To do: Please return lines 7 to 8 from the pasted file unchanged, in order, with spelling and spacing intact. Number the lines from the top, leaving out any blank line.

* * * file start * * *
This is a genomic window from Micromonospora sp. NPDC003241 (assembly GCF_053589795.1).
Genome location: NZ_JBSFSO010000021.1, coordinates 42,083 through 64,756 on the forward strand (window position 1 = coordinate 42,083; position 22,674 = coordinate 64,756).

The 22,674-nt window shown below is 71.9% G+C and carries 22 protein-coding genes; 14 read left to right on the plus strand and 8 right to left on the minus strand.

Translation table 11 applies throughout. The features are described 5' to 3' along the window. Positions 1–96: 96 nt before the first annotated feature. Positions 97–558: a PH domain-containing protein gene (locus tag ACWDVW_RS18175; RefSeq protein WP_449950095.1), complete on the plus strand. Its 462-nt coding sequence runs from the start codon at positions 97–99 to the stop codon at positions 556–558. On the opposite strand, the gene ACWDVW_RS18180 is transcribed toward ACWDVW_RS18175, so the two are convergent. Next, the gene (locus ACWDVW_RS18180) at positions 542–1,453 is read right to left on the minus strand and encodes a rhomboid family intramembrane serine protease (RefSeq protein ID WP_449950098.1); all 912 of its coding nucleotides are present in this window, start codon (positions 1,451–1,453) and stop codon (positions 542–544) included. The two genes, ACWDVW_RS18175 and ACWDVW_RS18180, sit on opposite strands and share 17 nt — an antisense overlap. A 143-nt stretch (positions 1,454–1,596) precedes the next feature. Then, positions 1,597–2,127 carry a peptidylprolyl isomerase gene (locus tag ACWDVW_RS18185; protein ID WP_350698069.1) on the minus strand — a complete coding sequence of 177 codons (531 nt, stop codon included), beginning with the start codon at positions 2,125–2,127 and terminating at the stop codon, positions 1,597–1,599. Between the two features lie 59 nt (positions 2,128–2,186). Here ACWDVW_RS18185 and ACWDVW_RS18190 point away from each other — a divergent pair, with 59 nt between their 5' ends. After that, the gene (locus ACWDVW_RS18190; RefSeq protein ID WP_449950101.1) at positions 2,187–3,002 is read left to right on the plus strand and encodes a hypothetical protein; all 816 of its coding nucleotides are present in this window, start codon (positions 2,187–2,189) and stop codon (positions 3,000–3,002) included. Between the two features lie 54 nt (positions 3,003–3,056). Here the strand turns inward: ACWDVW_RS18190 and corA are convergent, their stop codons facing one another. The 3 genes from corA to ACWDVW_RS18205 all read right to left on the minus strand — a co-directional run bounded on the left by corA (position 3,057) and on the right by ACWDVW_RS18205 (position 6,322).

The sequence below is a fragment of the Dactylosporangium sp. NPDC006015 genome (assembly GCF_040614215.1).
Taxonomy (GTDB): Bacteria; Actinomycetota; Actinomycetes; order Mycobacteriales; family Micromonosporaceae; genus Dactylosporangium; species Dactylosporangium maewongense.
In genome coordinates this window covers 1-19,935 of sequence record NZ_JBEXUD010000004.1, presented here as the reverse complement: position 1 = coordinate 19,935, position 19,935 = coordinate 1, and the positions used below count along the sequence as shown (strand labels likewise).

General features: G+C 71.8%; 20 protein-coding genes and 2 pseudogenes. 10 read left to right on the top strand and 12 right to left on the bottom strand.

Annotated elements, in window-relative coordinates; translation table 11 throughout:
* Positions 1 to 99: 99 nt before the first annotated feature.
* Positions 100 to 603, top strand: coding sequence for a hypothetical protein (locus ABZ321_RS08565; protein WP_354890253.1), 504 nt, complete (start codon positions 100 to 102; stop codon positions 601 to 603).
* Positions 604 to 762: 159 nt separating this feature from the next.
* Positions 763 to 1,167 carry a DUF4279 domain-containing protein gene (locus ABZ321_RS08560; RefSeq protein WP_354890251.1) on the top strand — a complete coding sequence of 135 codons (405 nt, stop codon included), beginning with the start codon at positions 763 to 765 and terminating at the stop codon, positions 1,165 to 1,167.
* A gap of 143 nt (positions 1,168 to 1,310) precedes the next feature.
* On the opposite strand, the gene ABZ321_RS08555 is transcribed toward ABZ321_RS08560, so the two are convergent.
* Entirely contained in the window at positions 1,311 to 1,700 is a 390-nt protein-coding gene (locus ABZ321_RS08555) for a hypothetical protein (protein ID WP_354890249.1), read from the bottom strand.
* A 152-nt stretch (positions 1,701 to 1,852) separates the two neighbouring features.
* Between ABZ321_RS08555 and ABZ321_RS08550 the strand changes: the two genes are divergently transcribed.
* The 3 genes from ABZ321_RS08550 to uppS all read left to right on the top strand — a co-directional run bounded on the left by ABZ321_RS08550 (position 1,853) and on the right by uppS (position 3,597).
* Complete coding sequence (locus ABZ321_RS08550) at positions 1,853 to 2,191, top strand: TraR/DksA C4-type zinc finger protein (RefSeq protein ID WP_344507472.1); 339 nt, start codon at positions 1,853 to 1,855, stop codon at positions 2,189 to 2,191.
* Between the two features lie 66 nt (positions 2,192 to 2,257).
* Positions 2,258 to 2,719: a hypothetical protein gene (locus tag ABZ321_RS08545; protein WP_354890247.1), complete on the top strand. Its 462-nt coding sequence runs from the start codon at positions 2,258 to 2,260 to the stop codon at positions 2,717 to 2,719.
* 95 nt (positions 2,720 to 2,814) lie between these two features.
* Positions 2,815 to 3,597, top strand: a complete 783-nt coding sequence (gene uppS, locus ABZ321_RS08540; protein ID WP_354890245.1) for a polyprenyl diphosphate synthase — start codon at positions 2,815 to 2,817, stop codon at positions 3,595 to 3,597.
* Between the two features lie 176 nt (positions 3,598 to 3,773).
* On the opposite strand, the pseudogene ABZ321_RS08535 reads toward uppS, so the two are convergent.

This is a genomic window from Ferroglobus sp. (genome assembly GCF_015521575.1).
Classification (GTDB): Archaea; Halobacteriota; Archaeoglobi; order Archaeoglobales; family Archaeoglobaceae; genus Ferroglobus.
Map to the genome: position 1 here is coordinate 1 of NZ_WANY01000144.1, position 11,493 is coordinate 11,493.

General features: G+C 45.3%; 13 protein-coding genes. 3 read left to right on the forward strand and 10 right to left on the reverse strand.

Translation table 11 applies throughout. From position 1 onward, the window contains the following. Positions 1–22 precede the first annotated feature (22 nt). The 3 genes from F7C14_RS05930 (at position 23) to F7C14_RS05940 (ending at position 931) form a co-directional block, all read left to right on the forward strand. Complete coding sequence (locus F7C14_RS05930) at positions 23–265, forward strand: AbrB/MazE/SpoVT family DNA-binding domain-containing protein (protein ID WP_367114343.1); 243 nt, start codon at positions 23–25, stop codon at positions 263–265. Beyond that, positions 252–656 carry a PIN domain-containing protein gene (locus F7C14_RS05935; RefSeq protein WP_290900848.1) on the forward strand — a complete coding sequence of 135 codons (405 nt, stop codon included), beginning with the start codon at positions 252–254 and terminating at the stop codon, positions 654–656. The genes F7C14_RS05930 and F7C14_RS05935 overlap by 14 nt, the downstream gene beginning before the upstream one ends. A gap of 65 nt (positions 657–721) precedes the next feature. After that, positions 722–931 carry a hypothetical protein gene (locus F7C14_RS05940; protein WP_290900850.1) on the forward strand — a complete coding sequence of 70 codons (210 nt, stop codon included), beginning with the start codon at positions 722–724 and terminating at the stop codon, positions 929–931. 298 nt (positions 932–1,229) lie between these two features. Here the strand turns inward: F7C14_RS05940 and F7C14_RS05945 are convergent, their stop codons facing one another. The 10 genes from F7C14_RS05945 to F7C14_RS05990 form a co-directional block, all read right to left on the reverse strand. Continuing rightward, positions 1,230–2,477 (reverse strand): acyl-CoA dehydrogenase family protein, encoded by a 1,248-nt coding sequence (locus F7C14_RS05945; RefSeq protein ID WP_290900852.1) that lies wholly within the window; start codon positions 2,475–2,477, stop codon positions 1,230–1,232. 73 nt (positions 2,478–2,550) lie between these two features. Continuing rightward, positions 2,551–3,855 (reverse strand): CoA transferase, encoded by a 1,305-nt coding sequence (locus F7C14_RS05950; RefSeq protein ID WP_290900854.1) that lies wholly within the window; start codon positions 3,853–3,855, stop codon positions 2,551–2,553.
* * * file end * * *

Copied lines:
In genome coordinates this window covers 1-19,935 of sequence record NZ_JBEXUD010000004.1, presented here as the reverse complement: position 1 = coordinate 19,935, position 19,935 = coordinate 1, and the positions used below count along the sequence as shown (strand labels likewise).

General features: G+C 71.8%; 20 protein-coding genes and 2 pseudogenes. 10 read left to right on the top strand and 12 right to left on the bottom strand.